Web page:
In reviewing the different means of relief recommended and practised by American medical men for the cure of intestinal obstruction, the investigator is led to believe that what is regarded in some of the European medical centers as safe, successful, not interfering with the employment of the more radical procedure—laparotomy—is entirely ignored, or in fact, not even considered here. From a fair amount of investigation of the subject I am convinced that the American practitioner is neglecting to employ therapeutic means that have been satisfactory for years to many of the most eminent men of Europe.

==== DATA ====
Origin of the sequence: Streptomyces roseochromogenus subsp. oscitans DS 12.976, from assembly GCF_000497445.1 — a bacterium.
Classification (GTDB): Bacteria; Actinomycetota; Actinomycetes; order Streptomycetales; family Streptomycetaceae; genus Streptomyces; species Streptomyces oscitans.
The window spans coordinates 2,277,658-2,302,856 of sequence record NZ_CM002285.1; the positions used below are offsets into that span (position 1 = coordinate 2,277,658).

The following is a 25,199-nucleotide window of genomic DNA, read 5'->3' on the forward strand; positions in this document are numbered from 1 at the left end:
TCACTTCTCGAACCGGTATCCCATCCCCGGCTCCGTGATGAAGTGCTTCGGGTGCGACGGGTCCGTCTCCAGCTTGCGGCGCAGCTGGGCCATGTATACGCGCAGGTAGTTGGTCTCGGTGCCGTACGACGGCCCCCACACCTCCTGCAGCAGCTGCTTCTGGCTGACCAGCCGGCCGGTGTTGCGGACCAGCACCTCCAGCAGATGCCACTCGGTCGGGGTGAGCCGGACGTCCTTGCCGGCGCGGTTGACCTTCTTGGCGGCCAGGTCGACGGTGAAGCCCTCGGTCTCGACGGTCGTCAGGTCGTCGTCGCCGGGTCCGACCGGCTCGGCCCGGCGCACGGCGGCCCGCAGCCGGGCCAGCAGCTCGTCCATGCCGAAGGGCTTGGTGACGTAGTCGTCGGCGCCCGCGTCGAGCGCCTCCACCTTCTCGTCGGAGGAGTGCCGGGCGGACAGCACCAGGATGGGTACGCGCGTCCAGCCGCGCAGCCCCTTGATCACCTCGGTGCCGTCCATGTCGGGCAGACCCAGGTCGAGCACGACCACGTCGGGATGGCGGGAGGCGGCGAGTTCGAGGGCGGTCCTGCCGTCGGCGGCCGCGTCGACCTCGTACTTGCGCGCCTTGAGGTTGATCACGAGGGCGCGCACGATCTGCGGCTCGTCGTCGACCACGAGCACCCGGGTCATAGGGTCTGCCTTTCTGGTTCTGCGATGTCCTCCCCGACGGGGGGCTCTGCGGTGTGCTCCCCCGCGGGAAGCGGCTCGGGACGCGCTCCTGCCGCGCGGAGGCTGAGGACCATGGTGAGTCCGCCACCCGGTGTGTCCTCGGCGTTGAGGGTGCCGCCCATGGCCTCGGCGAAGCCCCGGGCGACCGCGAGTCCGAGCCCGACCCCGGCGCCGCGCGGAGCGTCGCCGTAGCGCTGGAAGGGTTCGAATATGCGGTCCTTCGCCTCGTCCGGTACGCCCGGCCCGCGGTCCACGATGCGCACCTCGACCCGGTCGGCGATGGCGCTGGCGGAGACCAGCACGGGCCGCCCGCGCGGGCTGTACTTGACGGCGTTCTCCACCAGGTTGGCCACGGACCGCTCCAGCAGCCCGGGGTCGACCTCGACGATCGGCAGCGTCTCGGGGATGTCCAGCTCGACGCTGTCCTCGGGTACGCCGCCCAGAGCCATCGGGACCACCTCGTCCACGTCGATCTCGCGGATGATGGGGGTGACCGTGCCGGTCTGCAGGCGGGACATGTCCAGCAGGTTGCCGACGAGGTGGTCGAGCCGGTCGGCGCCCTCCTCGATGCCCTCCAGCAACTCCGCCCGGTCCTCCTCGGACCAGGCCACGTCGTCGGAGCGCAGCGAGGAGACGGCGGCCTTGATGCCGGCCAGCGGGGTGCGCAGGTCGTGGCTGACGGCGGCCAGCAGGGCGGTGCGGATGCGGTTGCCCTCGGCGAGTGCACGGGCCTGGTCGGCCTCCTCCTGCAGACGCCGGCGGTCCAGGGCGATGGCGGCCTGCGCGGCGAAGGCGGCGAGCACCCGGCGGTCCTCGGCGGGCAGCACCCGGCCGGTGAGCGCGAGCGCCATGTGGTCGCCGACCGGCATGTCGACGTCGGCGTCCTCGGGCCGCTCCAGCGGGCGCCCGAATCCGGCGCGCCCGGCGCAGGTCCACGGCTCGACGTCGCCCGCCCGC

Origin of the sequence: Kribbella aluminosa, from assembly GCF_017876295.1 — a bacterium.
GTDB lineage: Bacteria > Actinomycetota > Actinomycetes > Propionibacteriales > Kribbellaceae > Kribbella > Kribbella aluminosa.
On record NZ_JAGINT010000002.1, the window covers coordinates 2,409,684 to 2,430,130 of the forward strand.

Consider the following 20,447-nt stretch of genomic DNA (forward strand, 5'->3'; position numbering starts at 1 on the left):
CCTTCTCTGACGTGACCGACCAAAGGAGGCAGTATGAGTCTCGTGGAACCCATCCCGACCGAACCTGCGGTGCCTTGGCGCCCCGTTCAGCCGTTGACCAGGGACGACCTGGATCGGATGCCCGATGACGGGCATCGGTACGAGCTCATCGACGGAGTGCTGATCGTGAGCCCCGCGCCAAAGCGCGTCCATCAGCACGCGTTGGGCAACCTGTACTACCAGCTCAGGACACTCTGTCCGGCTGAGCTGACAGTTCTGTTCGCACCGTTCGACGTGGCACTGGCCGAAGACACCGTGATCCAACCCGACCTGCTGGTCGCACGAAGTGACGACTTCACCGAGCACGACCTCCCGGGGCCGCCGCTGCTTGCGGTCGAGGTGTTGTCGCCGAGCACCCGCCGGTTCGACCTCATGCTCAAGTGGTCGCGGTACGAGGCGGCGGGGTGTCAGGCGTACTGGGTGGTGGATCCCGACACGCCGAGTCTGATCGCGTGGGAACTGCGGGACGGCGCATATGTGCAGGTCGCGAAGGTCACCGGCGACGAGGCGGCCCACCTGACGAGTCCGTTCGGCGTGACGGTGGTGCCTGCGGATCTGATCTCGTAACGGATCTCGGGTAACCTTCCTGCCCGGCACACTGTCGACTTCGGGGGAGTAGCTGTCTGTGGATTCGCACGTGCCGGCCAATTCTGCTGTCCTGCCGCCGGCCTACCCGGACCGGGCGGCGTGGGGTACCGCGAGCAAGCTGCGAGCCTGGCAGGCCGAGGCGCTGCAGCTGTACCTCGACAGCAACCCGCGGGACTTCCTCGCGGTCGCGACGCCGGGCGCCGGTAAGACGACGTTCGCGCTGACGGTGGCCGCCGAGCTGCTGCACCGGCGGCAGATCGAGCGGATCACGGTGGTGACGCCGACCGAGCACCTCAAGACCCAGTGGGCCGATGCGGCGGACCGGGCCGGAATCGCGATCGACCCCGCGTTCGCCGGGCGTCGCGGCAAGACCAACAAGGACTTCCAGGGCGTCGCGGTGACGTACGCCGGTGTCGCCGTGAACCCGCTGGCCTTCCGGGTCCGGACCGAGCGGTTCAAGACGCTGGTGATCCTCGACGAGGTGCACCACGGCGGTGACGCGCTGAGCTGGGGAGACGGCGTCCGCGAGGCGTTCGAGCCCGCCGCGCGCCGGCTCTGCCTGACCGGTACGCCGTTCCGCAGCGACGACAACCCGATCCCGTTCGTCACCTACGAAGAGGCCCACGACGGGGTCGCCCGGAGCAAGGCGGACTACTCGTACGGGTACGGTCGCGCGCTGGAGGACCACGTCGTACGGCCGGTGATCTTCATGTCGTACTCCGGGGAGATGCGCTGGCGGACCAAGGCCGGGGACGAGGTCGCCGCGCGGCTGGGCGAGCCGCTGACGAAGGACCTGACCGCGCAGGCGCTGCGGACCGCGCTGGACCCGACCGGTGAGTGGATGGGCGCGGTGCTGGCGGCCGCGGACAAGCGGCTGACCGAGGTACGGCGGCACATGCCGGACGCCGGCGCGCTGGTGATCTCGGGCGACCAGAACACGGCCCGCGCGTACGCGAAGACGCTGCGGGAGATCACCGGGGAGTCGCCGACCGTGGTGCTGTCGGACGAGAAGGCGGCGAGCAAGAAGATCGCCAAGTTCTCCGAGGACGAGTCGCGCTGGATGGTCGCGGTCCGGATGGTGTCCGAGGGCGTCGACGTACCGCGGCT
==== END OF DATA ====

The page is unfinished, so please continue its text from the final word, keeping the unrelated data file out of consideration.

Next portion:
The physician who is called to see a patient, whose most prominent symptom is one of non-movement of the bowels, may have a very obscure but serious case to contend with. Cathartics and enemas have been ineffectual, so it is a case of obstruction. What is to be done? A surgical operation may be
JOHNSON RP. CONSERVATIVE TREATMENT OF INTESTINAL OCCLUSION BY INTERNAL ELECTRICITY. JAMA. 1898;XXXI(17):970–971. doi:10.1001/jama.1898.92450170024002f
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